Look at the biggest startup success stories and analyse their content. Airbnb positions itself as the place to find unique travel experiences with locals, Uber is the cheap, on-demand taxi alternative and Skillshare carved its niche as a free learning exchange platform. They all address their audience concerns in a way nobody else is doing and their content has a friendly, approachable tone – even when we’re talking about software startups like IFTTT or Slack.

Comments need special attention to be successful, though. Generally, you will have strict rules to follow. You can’t simply leave a “this was great, hey check out my site” comment. It will either be filtered for spam or it will be ignored. You need an insightful, detailed, and helpful message. You need to expand upon the topic in the post, argue against it, or support it with your own data. The point is to be valuable and attract positive attention.


Let’s say that you want to move your blog from a subdirectory URL (yourwebsiterulz.com/blog) to a subdomain (blog.yourwebsiterulz.com). Although Matt Cutts, former Google engineer, said that “they are roughly equivalent and you should basically go with whichever one is easier for you in terms of configuration, your CMSs, all that sort of stuff”, it seems that things are a bit more complicated than that. 
If, on the other hand, you’ve already migrated to HTTPS and are concerned about your users appearing to partner websites as direct traffic, you can implement the meta referrer tag. Cyrus Shepard has written about this on Moz before, so I won’t delve into it now. Suffice to say, it’s a way of telling browsers to pass some referrer data to non-secure sites, and can be implemented as a  element or HTTP header.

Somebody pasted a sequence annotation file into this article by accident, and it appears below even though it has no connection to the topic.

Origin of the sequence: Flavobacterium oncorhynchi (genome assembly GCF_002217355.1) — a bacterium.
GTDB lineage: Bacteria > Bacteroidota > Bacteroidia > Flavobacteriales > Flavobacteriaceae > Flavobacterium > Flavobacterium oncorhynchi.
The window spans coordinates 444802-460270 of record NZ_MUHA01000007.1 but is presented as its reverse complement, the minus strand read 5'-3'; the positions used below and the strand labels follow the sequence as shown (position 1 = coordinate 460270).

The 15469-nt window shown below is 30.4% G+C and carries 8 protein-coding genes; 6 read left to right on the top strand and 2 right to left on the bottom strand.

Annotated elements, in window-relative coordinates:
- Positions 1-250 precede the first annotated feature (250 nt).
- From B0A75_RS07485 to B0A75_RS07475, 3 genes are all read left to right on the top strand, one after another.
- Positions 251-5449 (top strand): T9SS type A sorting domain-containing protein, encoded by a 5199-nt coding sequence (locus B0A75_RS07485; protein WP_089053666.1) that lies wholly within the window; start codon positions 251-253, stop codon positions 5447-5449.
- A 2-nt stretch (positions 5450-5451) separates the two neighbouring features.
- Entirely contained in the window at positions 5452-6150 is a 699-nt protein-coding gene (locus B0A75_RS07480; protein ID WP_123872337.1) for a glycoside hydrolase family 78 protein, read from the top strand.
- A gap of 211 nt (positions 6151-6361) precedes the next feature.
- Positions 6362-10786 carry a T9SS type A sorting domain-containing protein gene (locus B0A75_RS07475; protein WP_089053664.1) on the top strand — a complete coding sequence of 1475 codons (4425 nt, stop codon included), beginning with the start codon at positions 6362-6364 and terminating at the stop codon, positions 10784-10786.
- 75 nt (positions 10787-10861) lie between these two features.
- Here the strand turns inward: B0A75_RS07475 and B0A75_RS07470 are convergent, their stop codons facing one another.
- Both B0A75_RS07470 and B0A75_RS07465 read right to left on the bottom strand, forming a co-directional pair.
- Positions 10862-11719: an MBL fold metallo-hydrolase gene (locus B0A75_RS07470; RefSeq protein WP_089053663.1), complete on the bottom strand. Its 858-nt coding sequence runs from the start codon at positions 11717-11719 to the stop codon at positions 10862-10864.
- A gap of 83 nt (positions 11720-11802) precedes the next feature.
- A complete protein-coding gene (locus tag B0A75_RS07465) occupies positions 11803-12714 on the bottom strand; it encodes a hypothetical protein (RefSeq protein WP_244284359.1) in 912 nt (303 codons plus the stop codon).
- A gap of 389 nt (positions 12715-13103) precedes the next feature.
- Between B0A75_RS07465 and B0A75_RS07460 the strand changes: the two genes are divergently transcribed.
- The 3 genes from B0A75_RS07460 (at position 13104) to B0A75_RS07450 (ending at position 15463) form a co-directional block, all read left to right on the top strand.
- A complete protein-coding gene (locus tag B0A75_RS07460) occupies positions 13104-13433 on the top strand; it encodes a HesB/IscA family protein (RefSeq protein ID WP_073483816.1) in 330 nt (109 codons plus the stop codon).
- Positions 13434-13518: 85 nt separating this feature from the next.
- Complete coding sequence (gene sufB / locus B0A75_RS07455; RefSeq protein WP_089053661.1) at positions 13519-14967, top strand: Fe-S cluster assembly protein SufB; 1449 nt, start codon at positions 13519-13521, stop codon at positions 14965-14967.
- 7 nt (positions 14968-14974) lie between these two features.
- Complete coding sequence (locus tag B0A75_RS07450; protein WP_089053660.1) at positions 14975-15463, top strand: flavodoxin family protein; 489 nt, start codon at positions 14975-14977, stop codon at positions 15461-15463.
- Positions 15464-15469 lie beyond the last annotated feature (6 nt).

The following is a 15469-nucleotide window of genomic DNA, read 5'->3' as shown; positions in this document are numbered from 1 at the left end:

The thing about SEO in 2018 is that Google changes its algorithms more than once a day! Reports say that the company changes its algorithms up to 600 times a year. While the majority of those updates consist of smaller changes, among them is the occasional, major update like Hummingbird or Panda that can really wreak havoc with your traffic and search rankings.
Hey Rob, thanks for the awesome comment and sorry for flooding your inbox, lol. Also, thanks for the great words, I really appreciate it! I can't wait to see your numbers after 2 weeks. You will tell me which 5 you chose and if they don't work as expected I will help you choose others that might work better for you. It depends a lot on the niche but you can count on me helping you finding the best ones for you :)
I would like to talk about a case study for a large start up I worked on for over eight months in the Australian and US market. This client originally came to the company with the typical link building and SEO problems. They had been using a SEO company that had an extensive link network and was using less than impressive SEO tactics and methodologies over the last 12 months. The company was also losing considerable revenue as a direct result of this low quality SEO work. So, I had to scramble and develop a revival strategy for this client.
For a long time, digital marketers summed up the properties of direct and organic traffic pretty similarly and simply. To most, organic traffic consists of visits from search engines, while direct traffic is made up of visits from people entering your company URL into their browser. This explanation, however, is too simplified and leaves most digital marketers short-handed when it comes to completely understanding and gaining insights from web traffic, especially organic and direct sources.